148 Mon, Oct 20 9:33pm -- Philippe
i think this was kind of a dumb assignment. i mean, all the questions were
basically just different ways of re-wording the same question, and i'm
just not convinced that the results are very meaningful
158 Mon, Oct 20 9:34pm -- Amy
Philippe: i'm not a fan of questionnaires myself
yet this one is actually a very good one, in as much as it has very high
internal validity and is used in many selection processes both in academy
and in corporations.
i would suggest we get past what we don’t like though and look at what is
useful about this whole issue of learning and learning style.
(Transcript #5, October 20, Group 4)
Here is another example of a student complaint. One student complained about the assignment in message #148 and called it “dumb” and not meaningful. In posting #158, the moderator handled the complaint by voicing her opinion and suggesting more positive reactions: to find what was useful about the whole experience.
It is extremely interesting that some active individuals defended and debated fairly different and conflicting ideas. They noted their different viewpoints from their peers as well as from the moderator; in fact, there were also occasions where they agreed to disagree. As they assumed or appropriated roles that the moderator modeled, they began to share the role of a moderator. Here are some examples.
Example 11: Students Assumed the Roles that the Moderator Modeled: Confrontational and Fostering Debate
501 Mon, Sep 22 9:51pm -- Gabriel
Brandie, i would tend to think in the ways of ‘‘well he got what he
deserved'' which might not be the RIGHT thing to do.
507 Mon, Sep 22 9:52pm -- Gabriel
Tracy: that doesn’t sound too healthy. Don't you think that sometimes if
you consciously behave the way you do, people will start to think that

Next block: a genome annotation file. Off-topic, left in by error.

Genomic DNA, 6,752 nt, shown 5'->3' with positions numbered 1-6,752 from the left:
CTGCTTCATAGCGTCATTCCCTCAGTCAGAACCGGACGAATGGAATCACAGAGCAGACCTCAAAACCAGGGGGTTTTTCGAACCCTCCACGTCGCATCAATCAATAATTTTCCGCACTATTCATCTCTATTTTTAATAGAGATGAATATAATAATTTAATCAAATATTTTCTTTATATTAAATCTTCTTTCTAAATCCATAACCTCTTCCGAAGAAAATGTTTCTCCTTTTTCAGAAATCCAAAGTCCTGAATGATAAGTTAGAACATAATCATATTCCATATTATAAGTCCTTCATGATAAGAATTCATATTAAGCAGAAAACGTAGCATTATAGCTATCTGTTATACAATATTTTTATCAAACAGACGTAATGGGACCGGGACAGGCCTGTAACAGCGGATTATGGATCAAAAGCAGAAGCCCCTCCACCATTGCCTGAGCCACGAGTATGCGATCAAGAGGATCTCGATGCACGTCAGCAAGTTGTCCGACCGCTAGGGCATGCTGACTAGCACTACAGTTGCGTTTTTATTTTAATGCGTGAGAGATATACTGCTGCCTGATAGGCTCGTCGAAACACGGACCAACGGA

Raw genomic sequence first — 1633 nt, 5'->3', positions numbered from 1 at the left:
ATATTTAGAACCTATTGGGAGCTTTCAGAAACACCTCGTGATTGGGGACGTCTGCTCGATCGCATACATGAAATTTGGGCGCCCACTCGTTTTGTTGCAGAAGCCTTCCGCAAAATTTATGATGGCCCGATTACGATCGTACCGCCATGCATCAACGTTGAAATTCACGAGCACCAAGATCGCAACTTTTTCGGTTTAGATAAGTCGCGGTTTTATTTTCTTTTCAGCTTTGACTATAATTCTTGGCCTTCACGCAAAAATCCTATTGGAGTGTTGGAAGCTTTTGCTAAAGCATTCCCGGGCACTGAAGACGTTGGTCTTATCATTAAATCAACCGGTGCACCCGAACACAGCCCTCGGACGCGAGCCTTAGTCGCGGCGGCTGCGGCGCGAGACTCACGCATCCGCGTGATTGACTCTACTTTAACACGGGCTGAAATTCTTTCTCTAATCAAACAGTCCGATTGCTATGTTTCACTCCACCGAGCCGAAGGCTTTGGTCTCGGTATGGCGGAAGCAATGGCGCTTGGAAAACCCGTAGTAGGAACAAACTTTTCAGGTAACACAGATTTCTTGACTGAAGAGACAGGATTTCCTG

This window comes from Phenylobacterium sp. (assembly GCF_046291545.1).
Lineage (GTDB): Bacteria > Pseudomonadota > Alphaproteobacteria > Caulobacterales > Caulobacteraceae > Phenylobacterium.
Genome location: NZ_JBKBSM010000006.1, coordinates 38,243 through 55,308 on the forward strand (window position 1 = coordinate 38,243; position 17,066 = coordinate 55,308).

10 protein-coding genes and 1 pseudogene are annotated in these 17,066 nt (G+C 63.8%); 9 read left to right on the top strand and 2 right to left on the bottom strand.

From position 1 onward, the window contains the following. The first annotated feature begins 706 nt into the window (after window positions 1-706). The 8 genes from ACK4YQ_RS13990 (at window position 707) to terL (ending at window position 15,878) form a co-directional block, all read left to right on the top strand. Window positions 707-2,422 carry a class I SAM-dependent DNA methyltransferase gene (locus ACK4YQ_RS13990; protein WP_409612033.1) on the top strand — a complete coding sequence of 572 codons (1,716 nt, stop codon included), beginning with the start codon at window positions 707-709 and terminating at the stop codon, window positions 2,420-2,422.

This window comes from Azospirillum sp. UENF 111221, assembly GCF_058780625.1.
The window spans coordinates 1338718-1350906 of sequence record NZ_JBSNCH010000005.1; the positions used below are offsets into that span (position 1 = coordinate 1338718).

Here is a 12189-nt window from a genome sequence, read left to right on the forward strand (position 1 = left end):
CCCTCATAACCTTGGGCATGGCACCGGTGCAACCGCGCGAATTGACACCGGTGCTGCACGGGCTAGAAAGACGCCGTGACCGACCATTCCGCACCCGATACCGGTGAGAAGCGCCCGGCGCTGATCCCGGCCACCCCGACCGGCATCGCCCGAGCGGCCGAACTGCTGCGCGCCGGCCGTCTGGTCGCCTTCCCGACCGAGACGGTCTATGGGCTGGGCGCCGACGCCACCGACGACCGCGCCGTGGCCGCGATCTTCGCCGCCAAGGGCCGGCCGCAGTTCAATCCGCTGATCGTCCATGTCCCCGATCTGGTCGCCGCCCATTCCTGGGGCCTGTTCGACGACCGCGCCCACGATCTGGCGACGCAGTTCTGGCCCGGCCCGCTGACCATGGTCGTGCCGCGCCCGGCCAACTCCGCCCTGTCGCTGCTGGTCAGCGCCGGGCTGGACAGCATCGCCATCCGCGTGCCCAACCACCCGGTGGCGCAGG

you're getting annoying?
512 Mon, Sep 22 9:53pm -- Samantha
Tracy: I voice my opinion a lot too, but you have to know when to keep it
closed sometimes.......it CAN get you in trouble....
526 Mon, Sep 22 9:56pm -- Gabriel
But hold on, all this THEORY is nice and dandy but is this the way the
world really works? I would think not. I would think the world works with
'survival of the fittest in mind'. Those who can empower others and order
others around always seem to win?
529 Mon, Sep 22 9:56pm -- Evangelos
Brandie makes a good point. If you agree with the 2 people (in a cheating
situation) it probably wouldn't bother most people as much. I, personally,
feel that no one should be belittled even when they do something like
545 Mon, Sep 22 10:00pm -- Gabriel
Myrna: Yes. I'm sure it doesn't ALWAYS work that way, but the world is a
competitive Arena first, a democratic society second.
553 Mon, Sep 22 10:02pm -- Brandie
Myrna: No i don’t think it sounds selfish to respect yourself...hmmmm...but
to put priorities in me before others does sound selfish..
555 Mon, Sep 22 10:03pm -- Gabriel
But is simply being AWARE only a way to excuse your cowardice and
(Transcript #3, September 22, Group 2)